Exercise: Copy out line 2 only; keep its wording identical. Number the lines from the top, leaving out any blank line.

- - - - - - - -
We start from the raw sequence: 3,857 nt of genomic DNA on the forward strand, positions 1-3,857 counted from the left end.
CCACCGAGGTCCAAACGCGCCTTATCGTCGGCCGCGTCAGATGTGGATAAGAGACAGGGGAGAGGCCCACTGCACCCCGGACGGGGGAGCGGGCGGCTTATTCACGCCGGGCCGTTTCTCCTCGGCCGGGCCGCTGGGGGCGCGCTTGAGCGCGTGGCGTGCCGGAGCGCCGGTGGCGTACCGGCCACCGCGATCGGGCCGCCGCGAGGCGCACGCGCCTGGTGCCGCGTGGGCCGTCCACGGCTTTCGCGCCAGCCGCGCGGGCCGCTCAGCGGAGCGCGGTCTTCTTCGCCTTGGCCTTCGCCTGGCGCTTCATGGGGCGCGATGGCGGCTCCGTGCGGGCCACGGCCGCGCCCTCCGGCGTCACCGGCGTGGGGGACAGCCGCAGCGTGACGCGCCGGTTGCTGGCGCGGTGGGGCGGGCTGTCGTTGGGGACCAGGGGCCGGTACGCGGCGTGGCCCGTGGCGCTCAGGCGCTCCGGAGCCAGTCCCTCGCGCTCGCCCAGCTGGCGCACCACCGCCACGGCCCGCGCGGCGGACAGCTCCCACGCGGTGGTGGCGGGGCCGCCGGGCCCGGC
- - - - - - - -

CCACCGAGGTCCAAACGCGCCTTATCGTCGGCCGCGTCAGATGTGGATAAGAGACAGGGGAGAGGCCCACTGCACCCCGGACGGGGGAGCGGGCGGCTTATTCACGCCGGGCCGTTTCTCCTCGGCCGGGCCGCTGGGGGCGCGCTTGAGCGCGTGGCGTGCCGGAGCGCCGGTGGCGTACCGGCCACCGCGATCGGGCCGCCGCGAGGCGCACGCGCCTGGTGCCGCGTGGGCCGTCCACGGCTTTCGCGCCAGCCGCGCGGGCCGCTCAGCGGAGCGCGGTCTTCTTCGCCTTGGCCTTCGCCTGGCGCTTCATGGGGCGCGATGGCGGCTCCGTGCGGGCCACGGCCGCGCCCTCCGGCGTCACCGGCGTGGGGGACAGCCGCAGCGTGACGCGCCGGTTGCTGGCGCGGTGGGGCGGGCTGTCGTTGGGGACCAGGGGCCGGTACGCGGCGTGGCCCGTGGCGCTCAGGCGCTCCGGAGCCAGTCCCTCGCGCTCGCCCAGCTGGCGCACCACCGCCACGGCCCGCGCGGCGGACAGCTCCCACGCGGTGGTGGCGGGGCCGCCGGGCCCGGC